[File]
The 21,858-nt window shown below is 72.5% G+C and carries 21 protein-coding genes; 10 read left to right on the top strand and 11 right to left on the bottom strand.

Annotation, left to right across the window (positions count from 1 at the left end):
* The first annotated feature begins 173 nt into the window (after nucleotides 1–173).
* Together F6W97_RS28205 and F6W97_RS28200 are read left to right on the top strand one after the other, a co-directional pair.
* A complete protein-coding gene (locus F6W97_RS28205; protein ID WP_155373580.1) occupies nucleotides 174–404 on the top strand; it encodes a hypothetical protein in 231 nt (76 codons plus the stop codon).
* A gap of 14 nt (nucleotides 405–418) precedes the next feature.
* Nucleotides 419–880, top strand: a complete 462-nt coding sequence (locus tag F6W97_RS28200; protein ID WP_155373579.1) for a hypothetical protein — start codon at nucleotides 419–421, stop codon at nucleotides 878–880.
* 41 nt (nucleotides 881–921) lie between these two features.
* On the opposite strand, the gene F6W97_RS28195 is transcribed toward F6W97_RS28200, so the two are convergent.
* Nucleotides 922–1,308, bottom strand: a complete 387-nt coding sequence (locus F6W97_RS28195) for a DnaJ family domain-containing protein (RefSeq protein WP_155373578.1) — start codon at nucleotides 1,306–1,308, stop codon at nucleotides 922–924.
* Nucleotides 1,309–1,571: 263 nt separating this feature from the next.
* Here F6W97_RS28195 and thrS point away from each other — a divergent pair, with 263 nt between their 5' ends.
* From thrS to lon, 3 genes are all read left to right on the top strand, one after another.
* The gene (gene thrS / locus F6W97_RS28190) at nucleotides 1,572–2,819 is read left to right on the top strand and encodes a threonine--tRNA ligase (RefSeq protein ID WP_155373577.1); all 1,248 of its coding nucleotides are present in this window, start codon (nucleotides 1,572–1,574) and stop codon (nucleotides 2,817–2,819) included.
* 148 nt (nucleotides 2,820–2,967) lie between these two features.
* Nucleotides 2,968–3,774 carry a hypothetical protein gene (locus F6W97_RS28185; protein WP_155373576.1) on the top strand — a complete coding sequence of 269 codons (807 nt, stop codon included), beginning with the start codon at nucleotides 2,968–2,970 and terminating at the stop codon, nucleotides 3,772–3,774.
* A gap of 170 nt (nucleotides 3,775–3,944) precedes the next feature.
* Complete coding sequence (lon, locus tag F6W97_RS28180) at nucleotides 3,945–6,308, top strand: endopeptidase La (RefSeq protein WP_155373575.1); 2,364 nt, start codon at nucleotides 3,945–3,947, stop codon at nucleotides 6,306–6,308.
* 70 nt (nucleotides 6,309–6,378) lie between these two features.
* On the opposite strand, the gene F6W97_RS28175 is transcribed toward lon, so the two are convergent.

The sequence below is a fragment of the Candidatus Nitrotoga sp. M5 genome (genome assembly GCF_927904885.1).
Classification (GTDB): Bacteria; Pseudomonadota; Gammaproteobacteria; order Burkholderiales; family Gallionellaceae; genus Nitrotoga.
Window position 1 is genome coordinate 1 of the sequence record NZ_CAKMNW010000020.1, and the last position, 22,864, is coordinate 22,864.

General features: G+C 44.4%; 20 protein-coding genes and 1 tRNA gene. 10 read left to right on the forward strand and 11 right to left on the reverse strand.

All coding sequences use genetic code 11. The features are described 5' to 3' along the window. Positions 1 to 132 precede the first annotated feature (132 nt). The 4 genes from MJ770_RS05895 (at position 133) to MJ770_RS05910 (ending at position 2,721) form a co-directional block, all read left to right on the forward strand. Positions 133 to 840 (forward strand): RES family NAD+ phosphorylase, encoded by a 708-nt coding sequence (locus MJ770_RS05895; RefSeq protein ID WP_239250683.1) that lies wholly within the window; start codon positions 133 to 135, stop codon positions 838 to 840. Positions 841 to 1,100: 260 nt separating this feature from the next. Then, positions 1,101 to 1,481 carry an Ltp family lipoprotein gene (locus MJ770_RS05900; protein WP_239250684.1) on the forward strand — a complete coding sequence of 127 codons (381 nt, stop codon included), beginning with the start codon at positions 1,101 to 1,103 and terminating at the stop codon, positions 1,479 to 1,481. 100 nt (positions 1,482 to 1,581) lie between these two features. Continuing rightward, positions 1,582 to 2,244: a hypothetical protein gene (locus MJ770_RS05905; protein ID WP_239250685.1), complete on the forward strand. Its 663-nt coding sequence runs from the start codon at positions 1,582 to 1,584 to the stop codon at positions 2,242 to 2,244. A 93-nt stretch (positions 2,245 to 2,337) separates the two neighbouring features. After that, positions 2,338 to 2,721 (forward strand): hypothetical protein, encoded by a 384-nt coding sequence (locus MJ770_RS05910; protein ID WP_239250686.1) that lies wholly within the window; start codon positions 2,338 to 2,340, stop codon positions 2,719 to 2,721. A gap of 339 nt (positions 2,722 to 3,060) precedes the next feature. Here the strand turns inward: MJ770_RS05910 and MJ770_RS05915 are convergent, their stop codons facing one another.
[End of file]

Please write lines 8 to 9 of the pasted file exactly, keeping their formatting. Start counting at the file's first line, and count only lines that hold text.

* 41 nt (nucleotides 881–921) lie between these two features.
* On the opposite strand, the gene F6W97_RS28195 is transcribed toward F6W97_RS28200, so the two are convergent.